If you are ever in danger of an imminent collision, DO NO
PANIC, follow this simple rule—TILLER TOWARD
TROUBLE. The boat moves in the opposite direction from
the tiller, so aim it at whatever you want to avoid, and the
boat should turn away (unless, of course, the danger is
straight ahead and the tiller is pointing at the danger).
The rules are based on maneuverability, and all of the
regulations specify what actions should be taken when two
or more boats meet. The more maneuverable vessel generally
gives way to the less maneuverable vessel.
Sailboat: Stand-On
The Give-Way Vessel is obligated to keep out of the way of
another vessel (as directed by the Navigational Rules) and
shall, so far as possible, take early and substantial action to
keep well clear of the stand-on vessel.
The Stand-On Vessel is obligated to maintain her course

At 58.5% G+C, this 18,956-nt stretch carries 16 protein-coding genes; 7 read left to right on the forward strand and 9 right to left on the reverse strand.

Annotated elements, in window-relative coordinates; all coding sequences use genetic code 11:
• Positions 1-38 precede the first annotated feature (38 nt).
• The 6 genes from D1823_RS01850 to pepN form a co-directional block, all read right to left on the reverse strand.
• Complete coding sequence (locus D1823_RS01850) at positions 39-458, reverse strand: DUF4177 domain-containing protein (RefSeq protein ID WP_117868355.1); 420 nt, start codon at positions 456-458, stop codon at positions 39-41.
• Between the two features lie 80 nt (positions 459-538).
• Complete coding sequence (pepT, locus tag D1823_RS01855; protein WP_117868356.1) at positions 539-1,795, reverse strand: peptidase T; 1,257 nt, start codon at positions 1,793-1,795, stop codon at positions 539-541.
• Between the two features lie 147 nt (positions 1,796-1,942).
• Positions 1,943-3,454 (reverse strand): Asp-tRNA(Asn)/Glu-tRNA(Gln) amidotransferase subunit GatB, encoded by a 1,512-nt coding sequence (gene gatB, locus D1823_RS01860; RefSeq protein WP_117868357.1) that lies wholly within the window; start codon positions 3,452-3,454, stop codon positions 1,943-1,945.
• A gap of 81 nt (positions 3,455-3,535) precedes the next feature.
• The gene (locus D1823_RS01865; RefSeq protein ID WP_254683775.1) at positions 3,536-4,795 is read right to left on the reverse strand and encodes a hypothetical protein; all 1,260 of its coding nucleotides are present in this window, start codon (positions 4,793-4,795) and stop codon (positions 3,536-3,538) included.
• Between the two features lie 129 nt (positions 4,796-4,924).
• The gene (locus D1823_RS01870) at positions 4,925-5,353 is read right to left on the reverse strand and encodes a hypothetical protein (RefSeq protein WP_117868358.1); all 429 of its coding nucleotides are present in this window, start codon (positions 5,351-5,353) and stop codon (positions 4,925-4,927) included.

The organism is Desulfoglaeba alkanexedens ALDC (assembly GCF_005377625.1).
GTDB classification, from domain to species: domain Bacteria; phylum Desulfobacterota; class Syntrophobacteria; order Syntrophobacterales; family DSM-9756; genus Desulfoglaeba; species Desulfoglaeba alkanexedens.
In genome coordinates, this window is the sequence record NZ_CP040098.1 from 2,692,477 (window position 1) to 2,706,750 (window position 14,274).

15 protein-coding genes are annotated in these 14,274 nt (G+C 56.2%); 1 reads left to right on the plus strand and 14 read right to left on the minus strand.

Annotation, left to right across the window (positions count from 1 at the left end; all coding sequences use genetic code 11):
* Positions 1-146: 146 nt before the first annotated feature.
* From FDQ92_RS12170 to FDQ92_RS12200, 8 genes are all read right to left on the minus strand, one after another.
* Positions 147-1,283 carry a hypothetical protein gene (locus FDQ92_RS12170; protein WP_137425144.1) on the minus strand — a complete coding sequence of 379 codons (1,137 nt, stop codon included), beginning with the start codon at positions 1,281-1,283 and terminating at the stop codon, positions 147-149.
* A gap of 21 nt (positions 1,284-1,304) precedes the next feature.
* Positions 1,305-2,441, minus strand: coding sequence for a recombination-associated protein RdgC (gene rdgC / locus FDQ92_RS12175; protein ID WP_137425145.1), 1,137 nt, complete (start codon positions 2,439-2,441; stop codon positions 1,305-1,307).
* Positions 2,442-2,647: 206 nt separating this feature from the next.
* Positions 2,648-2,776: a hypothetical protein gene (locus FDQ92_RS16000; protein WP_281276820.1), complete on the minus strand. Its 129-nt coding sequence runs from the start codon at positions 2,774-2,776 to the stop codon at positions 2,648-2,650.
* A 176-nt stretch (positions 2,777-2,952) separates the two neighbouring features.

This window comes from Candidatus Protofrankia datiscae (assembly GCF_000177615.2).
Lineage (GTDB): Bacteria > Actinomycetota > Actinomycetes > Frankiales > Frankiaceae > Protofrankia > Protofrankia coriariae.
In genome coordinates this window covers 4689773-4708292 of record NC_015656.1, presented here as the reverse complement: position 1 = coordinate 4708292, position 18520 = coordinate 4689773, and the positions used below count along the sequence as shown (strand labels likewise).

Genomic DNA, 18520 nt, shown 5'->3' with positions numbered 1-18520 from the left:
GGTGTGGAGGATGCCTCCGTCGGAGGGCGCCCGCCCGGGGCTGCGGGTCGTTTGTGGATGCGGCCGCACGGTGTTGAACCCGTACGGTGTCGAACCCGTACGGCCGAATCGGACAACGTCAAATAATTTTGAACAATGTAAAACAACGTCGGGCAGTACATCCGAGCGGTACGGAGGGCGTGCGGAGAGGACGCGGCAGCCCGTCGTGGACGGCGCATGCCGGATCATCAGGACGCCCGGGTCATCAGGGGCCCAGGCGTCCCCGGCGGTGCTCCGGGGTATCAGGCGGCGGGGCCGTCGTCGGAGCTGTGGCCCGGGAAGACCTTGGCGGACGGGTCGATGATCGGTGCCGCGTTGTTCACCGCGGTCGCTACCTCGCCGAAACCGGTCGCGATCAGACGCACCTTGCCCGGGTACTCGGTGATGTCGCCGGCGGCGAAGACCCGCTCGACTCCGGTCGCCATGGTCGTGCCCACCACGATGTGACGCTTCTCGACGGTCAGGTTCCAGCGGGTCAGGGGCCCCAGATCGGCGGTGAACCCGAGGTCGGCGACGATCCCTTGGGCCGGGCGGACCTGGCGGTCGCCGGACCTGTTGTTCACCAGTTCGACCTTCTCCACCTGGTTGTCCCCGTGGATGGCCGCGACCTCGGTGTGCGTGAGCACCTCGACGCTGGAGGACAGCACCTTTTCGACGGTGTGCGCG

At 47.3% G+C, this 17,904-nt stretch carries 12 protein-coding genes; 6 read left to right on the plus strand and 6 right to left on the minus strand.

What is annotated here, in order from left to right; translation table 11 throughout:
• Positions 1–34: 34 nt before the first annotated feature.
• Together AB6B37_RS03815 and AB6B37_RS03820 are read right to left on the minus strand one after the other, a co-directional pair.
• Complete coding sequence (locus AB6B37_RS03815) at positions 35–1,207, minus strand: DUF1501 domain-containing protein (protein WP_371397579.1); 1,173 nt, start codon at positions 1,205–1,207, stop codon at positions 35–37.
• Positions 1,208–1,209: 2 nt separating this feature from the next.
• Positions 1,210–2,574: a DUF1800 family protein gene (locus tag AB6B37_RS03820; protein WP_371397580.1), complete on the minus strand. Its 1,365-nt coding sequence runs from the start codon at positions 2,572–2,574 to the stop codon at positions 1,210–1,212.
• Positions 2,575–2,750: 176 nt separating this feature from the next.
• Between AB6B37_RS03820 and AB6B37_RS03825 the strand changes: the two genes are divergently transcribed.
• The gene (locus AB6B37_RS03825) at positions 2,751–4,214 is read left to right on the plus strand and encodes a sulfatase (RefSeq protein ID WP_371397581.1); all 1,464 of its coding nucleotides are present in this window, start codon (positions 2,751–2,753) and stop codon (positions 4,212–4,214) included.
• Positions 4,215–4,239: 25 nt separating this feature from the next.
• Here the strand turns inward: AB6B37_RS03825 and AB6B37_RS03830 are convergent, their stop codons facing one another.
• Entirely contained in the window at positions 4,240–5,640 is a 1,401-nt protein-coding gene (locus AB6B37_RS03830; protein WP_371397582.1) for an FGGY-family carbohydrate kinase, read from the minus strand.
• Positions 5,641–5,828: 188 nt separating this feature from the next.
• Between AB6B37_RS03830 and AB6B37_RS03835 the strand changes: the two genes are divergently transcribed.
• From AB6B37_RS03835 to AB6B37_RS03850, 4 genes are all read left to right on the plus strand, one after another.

and speed (so that the give-way vessel may keep well clear).
However, the General Rule of Responsibility [Rule 2(a)(b)]
dictates that a the stand-on vessel must avoid a collision if
the give-way vessel takes no action.
2. Overtaken/Overtaking: No matter what type of vessel, a
boat overtaking another must give way to the boat being
overtaken [Rule 13(b).] A vessel shall be deemed to be
overtaking when coming up on another vessel from a
direction more than 22.5° abaft (toward the stern) of her
beam (at the boats greatest width). In other words, if you are
approaching another vessel from behind you are obligated
to keep well clear of them (even if you are a sailboat and the
other vessel is a powerboat).
Overtaking Vessel
When Two Boats Meet
Powerboats generally must give way to a sailboat [Rule
18(a)(iv)] except for in the following seven specific situations
noted below.
Sailboat: Give-Way
1. Designated Powerboat Area: In Marina del Rey, sailboats
have a marked sailing area in the center of the Entrance
Channel and powerboats should use the two motoring lanes
on either side (see page 7 for a diagram of the sailing area).
As a sailor, avoid the power channels! Sailboats must keep
clear of power boats when crossing a specified motoring
lane. Time your launch or approach accordingly so that you
avoid cutting in front of motoring vessels when crossing
the power channel.
Powerboat: StandOn Vessel
When Two Sailboats Meet:
Opposite Tacks: When two sailboats are on opposite tacks,